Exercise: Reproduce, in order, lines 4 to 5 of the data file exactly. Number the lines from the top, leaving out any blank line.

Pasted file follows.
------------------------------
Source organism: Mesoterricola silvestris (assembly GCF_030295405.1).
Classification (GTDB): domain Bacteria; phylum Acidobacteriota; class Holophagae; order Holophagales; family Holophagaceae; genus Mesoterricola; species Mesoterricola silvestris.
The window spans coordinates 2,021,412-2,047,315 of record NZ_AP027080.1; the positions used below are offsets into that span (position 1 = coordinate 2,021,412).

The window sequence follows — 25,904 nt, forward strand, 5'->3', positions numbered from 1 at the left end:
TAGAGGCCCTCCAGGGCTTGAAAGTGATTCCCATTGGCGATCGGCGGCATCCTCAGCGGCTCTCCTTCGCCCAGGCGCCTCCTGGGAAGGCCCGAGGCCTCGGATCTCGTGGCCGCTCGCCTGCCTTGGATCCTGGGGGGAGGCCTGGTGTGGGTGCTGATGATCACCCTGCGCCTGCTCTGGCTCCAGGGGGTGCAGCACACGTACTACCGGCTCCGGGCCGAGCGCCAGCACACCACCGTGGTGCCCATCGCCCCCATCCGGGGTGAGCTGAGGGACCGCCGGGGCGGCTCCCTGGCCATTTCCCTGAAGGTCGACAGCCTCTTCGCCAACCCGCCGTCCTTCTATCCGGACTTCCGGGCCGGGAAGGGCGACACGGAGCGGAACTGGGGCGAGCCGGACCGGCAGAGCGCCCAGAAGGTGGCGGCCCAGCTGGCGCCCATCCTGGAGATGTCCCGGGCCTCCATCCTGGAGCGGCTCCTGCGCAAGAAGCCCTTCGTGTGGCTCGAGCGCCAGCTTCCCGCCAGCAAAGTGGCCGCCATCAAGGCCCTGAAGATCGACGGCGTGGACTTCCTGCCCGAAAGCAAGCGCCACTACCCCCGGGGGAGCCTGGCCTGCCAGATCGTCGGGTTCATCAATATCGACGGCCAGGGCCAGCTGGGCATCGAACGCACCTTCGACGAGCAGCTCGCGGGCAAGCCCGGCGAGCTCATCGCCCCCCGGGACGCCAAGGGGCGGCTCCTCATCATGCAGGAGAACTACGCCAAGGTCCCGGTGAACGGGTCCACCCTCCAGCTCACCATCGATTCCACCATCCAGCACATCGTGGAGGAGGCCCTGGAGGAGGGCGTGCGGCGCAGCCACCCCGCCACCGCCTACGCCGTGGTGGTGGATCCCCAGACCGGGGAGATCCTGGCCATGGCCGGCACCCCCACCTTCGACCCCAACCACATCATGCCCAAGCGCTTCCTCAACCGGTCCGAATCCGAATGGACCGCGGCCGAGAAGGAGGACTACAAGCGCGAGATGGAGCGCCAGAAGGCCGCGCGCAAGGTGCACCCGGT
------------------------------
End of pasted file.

The window sequence follows — 25,904 nt, forward strand, 5'->3', positions numbered from 1 at the left end:
TAGAGGCCCTCCAGGGCTTGAAAGTGATTCCCATTGGCGATCGGCGGCATCCTCAGCGGCTCTCCTTCGCCCAGGCGCCTCCTGGGAAGGCCCGAGGCCTCGGATCTCGTGGCCGCTCGCCTGCCTTGGATCCTGGGGGGAGGCCTGGTGTGGGTGCTGATGATCACCCTGCGCCTGCTCTGGCTCCAGGGGGTGCAGCACACGTACTACCGGCTCCGGGCCGAGCGCCAGCACACCACCGTGGTGCCCATCGCCCCCATCCGGGGTGAGCTGAGGGACCGCCGGGGCGGCTCCCTGGCCATTTCCCTGAAGGTCGACAGCCTCTTCGCCAACCCGCCGTCCTTCTATCCGGACTTCCGGGCCGGGAAGGGCGACACGGAGCGGAACTGGGGCGAGCCGGACCGGCAGAGCGCCCAGAAGGTGGCGGCCCAGCTGGCGCCCATCCTGGAGATGTCCCGGGCCTCCATCCTGGAGCGGCTCCTGCGCAAGAAGCCCTTCGTGTGGCTCGAGCGCCAGCTTCCCGCCAGCAAAGTGGCCGCCATCAAGGCCCTGAAGATCGACGGCGTGGACTTCCTGCCCGAAAGCAAGCGCCACTACCCCCGGGGGAGCCTGGCCTGCCAGATCGTCGGGTTCATCAATATCGACGGCCAGGGCCAGCTGGGCATCGAACGCACCTTCGACGAGCAGCTCGCGGGCAAGCCCGGCGAGCTCATCGCCCCCCGGGACGCCAAGGGGCGGCTCCTCATCATGCAGGAGAACTACGCCAAGGTCCCGGTGAACGGGTCCACCCTCCAGCTCACCATCGATTCCACCATCCAGCACATCGTGGAGGAGGCCCTGGAGGAGGGCGTGCGGCGCAGCCACCCCGCCACCGCCTACGCCGTGGTGGTGGATCCCCAGACCGGGGAGATCCTGGCCATGGCCGGCACCCCCACCTTCGACCCCAACCACATCATGCCCAAGCGCTTCCTCAACCGGTCCGAATCCGAATGGACCGCGGCCGAGAAGGAGGACTACAAGCGCGAGATGGAGCGCCAGAAGGCCGCGCGCAAGGTGCACCCGGT